Technological evolution

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Technological evolution
Theory of technological evolution
The technology evolves in three stages: tools, machine, automation. This evolution, he says, follows two trends:
The pretechnological period, in which all other animal species remain today, apart from some species of birds and primates, was a non-rational period of primitive prehistoric man.
The emergence of technology, made possible by the development of the rational faculty, paved the way for the first stage: the tool. A tool provides a mechanical advantage when performing a physical task, such as an arrow, a plow or a hammer that increases physical work to achieve its objective more efficiently. Later, tools driven by animals such as the plow and the horse increased the productivity of food production approximately ten times more than the technology of hunter-gatherers. The tools allow you to do things impossible to achieve with one’s body, such as seeing minute visual details with a microscope, manipulating heavy objects with a pulley and cart, or carrying volumes of water in a bucket.
The second technological stage was the creation of the machine. A machine is a tool that replaces the element of human physical effort, and only requires controlling its function. Machines were generalized with the industrial revolution, although windmills, a type of machine, are much older.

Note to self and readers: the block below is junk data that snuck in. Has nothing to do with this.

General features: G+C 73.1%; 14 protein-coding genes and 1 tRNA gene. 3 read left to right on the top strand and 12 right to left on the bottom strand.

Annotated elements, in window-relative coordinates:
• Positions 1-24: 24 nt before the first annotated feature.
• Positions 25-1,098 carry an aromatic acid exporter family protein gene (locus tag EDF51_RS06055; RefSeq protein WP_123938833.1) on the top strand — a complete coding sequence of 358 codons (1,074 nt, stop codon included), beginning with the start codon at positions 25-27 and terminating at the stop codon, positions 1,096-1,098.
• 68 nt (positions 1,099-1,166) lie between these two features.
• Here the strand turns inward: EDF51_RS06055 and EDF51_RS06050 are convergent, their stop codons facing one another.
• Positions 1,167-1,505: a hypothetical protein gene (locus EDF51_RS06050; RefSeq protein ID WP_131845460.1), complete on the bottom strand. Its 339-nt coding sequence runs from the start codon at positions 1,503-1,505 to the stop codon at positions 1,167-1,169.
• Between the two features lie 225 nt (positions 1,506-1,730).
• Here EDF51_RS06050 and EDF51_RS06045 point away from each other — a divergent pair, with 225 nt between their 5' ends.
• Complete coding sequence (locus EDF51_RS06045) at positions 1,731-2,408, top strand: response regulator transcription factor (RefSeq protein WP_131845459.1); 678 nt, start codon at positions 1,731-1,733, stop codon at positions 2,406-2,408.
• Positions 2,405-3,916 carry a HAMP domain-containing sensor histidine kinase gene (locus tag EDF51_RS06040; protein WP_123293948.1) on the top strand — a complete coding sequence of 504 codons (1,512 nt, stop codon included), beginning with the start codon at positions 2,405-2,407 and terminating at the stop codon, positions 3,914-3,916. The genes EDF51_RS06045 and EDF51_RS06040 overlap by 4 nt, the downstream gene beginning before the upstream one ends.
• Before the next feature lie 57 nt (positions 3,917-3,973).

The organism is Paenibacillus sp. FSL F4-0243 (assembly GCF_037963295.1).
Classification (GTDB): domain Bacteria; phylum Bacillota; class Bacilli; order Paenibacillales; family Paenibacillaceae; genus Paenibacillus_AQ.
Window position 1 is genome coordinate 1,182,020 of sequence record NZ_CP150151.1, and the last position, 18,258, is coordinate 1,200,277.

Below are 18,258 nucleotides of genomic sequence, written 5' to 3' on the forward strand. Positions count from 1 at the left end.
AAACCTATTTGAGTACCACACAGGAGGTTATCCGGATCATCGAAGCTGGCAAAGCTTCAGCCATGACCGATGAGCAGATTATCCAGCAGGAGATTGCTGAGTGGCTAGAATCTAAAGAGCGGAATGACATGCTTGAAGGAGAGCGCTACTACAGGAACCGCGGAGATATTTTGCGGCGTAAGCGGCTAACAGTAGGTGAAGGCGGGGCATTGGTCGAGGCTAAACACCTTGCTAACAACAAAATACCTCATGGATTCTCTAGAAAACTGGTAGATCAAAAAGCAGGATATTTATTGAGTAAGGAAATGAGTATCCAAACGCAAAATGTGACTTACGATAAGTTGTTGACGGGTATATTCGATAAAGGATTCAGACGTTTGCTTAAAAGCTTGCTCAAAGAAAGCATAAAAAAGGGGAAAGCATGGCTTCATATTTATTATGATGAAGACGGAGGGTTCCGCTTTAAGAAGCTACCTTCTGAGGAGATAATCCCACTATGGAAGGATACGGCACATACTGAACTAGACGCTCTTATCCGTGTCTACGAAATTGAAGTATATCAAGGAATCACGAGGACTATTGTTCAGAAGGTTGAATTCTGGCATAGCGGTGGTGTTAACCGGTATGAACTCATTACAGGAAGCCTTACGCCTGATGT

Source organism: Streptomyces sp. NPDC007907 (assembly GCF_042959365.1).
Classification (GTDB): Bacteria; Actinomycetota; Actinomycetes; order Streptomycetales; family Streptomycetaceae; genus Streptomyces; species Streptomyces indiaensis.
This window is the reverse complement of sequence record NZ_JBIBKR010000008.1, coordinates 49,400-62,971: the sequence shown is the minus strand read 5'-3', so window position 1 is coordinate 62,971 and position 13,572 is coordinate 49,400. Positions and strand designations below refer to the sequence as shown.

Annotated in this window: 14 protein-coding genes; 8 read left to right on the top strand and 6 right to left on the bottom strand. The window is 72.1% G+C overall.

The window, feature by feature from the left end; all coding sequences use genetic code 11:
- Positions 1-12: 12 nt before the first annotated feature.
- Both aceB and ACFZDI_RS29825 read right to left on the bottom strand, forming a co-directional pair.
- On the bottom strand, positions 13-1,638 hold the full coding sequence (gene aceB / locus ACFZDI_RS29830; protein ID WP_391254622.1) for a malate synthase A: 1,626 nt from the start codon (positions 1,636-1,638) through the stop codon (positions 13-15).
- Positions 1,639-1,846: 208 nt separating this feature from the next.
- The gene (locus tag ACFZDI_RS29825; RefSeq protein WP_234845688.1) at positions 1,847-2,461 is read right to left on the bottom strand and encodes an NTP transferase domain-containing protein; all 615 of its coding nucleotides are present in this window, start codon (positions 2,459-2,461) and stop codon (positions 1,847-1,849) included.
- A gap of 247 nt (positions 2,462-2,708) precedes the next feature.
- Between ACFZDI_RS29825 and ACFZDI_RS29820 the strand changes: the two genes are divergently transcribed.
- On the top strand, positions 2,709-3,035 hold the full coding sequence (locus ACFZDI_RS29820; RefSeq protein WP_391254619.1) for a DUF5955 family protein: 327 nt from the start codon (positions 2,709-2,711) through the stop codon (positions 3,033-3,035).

Examples of this include automobiles, trains, computers and lights. Machines allow humans to tremendously exceed the limitations of their bodies. Putting a machine on the farm, a tractor, increased the productivity of food at least ten times more than plow and horse technology.
The third and final stage of technological evolution is automation. Automation is a machine that eliminates the human control element with an automatic algorithm. Examples of machines that exhibit this feature are digital clocks, automatic telephone switches, pacemakers and computer programs.
It is crucial to understand that the three stages describe the introduction of the fundamental types of technology, so the three are still widely used today. A spear, a plow, a ballpoint pen, a knife, a glove, a chicken and an optical microscope are all examples of tools.

Theoretical implications
The process of technological evolution culminates with the ability to achieve all material values ​​technologically possible and desirable by mental effort.
An economic implication of the previous idea is that intellectual work will be increasingly important in relation to physical work. Contracts and agreements around information will be increasingly common in the market. The expansion and creation of new types of institutes that work with information, such as universities, bookstores, patent trade companies, etc. it is considered an indication that a civilization is in technological evolution.